A good place to start is by making sure you are providing all of your cat’s environmental needs. Cats need a litter box, food, water, scratching posts, and toys. A comfortable place to sleep is also important. If any of these things are lacking in your home, your cat may begin licking objects as a way to self-soothe or relieve stress.
Finally, pay attention to your cat’s body language. If you see your cat licking an object more than usual, it may be a sign that they are feeling anxious or stressed. If this is the case, try to provide some extra TLC and consider talking to your veterinarian about ways to help reduce your cat’s stress levels. 
The first step to take when you’re trying to figure out why your cat is licking your blanket is to eliminate stress. As we all know, cats are very sensitive creatures and can easily get stressed out by changes in their environment. If you’ve recently moved homes or had a baby, that could be the reason your cat is licking your blanket. Try to create a calm and relaxing atmosphere for your cat by providing them with plenty of hiding spots, toys, and treats.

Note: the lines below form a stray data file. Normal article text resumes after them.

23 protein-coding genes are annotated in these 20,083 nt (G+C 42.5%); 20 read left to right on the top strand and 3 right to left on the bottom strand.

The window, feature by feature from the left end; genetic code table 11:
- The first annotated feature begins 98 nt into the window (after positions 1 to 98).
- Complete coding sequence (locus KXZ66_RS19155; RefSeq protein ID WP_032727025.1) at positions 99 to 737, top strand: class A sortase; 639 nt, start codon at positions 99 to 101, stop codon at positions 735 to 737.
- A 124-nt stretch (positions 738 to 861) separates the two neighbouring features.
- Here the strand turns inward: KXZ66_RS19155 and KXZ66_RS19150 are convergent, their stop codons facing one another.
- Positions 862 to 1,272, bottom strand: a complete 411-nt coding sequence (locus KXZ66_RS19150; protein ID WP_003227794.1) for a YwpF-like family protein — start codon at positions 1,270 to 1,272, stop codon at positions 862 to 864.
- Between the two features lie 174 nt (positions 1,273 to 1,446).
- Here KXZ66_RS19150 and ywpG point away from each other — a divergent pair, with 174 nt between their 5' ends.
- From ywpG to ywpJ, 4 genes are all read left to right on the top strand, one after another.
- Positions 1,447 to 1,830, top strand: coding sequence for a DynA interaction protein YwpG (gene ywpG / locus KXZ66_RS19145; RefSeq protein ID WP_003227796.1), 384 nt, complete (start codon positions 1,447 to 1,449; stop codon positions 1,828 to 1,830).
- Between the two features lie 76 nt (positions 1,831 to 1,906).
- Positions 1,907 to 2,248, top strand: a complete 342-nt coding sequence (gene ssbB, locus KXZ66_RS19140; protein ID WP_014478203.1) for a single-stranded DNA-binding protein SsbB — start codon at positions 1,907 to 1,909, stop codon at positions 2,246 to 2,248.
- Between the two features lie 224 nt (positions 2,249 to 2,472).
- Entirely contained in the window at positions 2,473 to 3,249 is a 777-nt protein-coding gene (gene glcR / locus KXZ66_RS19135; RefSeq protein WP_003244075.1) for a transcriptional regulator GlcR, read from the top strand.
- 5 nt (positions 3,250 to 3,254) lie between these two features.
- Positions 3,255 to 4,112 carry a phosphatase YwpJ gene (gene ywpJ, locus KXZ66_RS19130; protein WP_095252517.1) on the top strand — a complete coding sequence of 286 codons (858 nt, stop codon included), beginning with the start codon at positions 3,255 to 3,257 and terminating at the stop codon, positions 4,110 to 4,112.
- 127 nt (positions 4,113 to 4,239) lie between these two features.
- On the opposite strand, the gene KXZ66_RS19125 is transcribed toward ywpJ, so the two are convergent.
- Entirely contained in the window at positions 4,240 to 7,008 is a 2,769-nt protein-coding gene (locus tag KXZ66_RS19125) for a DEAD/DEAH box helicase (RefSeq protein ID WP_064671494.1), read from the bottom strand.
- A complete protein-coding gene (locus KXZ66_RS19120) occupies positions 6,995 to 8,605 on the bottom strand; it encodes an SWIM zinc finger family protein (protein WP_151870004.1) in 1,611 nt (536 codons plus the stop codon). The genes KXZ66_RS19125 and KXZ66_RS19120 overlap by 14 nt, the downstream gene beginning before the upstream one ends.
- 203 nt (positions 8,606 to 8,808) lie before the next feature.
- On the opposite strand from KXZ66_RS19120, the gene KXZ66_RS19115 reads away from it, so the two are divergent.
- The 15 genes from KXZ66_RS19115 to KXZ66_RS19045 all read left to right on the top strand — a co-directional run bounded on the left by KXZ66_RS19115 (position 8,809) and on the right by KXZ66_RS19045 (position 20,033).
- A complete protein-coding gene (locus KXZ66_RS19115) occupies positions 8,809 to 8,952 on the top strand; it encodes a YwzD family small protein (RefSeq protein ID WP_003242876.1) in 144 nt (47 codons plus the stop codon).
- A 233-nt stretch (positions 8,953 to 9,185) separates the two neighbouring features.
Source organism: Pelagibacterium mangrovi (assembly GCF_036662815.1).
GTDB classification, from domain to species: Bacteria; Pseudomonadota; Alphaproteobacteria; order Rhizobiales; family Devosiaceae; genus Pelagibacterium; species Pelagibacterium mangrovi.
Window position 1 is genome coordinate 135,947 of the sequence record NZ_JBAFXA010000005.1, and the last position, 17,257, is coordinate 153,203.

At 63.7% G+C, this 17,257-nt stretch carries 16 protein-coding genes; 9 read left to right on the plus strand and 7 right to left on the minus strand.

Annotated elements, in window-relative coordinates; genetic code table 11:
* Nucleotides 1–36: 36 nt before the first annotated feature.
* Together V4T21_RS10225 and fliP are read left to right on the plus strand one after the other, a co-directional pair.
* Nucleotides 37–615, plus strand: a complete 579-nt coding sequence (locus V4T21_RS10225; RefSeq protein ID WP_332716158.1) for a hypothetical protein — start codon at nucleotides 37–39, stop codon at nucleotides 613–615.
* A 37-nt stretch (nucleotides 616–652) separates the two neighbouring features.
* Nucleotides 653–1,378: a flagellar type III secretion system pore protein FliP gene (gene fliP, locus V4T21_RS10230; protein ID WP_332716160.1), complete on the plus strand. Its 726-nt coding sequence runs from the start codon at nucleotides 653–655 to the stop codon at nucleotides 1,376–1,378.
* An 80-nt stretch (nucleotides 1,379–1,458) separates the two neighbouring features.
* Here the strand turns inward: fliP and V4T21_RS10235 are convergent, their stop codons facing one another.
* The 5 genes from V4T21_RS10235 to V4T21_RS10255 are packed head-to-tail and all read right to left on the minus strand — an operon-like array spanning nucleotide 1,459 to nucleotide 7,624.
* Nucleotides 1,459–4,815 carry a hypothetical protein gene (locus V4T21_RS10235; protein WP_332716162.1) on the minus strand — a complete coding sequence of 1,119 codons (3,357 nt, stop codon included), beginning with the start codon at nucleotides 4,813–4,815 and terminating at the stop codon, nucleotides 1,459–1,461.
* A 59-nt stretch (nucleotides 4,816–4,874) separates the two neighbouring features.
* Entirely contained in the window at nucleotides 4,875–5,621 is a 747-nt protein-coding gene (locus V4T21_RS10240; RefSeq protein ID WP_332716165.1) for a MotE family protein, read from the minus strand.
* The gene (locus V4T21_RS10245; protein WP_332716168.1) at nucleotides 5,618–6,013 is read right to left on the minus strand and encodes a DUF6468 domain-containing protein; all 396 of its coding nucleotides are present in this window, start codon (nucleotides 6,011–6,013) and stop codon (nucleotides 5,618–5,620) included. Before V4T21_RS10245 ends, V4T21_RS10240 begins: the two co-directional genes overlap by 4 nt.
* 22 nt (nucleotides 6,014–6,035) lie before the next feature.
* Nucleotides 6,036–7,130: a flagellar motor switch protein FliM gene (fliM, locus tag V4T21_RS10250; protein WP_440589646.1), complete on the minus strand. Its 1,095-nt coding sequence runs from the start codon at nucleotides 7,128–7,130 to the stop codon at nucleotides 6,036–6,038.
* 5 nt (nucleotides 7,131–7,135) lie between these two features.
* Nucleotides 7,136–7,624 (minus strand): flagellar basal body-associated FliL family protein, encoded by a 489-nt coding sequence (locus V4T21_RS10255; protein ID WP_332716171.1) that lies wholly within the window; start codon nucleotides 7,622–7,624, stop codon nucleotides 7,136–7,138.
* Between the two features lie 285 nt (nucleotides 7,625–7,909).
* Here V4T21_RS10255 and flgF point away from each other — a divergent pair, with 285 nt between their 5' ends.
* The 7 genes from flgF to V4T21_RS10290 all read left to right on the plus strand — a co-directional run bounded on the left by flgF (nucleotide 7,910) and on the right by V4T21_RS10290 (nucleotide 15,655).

If your cat is constantly licking your blanket, it might be because they’re bored or anxious. Try providing them with some new toys or a scratching post to keep them occupied. You can also try placing their food or water dishes in different locations to encourage them to explore their environment more. 
Keep your cat mentally stimulated
One way to keep your cat from getting bored and subsequently finding ways to entertain themselves that you may not approve of is to make sure they are mentally stimulated. This can be done in a number of ways, such as providing them with toys that encourage them to think, investing in a cat tree or scratching post, or even teaching them simple tricks. A bored cat is more likely to get into mischief, so it’s important to do what you can to keep their minds active.